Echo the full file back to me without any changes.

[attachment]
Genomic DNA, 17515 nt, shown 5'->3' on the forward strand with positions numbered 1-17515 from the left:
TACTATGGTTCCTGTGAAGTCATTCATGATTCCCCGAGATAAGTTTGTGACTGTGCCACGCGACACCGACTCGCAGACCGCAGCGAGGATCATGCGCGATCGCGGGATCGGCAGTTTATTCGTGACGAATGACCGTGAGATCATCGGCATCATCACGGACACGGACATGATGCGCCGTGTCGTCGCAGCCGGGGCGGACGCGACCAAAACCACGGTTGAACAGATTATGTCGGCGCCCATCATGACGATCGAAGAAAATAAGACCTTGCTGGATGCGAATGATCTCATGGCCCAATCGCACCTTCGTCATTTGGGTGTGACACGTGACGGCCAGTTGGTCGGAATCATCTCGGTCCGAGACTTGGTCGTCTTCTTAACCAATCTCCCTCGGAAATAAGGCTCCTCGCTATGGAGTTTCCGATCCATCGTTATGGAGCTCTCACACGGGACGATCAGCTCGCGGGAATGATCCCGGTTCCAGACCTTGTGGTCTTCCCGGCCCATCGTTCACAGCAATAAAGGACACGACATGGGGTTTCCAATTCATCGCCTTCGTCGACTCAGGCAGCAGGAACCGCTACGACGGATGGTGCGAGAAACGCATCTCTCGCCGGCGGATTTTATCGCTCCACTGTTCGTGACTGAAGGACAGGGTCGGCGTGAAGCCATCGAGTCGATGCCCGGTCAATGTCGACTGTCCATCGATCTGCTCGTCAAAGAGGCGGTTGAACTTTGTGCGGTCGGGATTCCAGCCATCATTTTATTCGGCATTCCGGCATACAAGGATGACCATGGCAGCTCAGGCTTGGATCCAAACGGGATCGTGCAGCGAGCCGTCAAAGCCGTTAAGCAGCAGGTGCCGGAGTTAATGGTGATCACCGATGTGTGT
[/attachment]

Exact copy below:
Genomic DNA, 17515 nt, shown 5'->3' on the forward strand with positions numbered 1-17515 from the left:
TACTATGGTTCCTGTGAAGTCATTCATGATTCCCCGAGATAAGTTTGTGACTGTGCCACGCGACACCGACTCGCAGACCGCAGCGAGGATCATGCGCGATCGCGGGATCGGCAGTTTATTCGTGACGAATGACCGTGAGATCATCGGCATCATCACGGACACGGACATGATGCGCCGTGTCGTCGCAGCCGGGGCGGACGCGACCAAAACCACGGTTGAACAGATTATGTCGGCGCCCATCATGACGATCGAAGAAAATAAGACCTTGCTGGATGCGAATGATCTCATGGCCCAATCGCACCTTCGTCATTTGGGTGTGACACGTGACGGCCAGTTGGTCGGAATCATCTCGGTCCGAGACTTGGTCGTCTTCTTAACCAATCTCCCTCGGAAATAAGGCTCCTCGCTATGGAGTTTCCGATCCATCGTTATGGAGCTCTCACACGGGACGATCAGCTCGCGGGAATGATCCCGGTTCCAGACCTTGTGGTCTTCCCGGCCCATCGTTCACAGCAATAAAGGACACGACATGGGGTTTCCAATTCATCGCCTTCGTCGACTCAGGCAGCAGGAACCGCTACGACGGATGGTGCGAGAAACGCATCTCTCGCCGGCGGATTTTATCGCTCCACTGTTCGTGACTGAAGGACAGGGTCGGCGTGAAGCCATCGAGTCGATGCCCGGTCAATGTCGACTGTCCATCGATCTGCTCGTCAAAGAGGCGGTTGAACTTTGTGCGGTCGGGATTCCAGCCATCATTTTATTCGGCATTCCGGCATACAAGGATGACCATGGCAGCTCAGGCTTGGATCCAAACGGGATCGTGCAGCGAGCCGTCAAAGCCGTTAAGCAGCAGGTGCCGGAGTTAATGGTGATCACCGATGTGTGT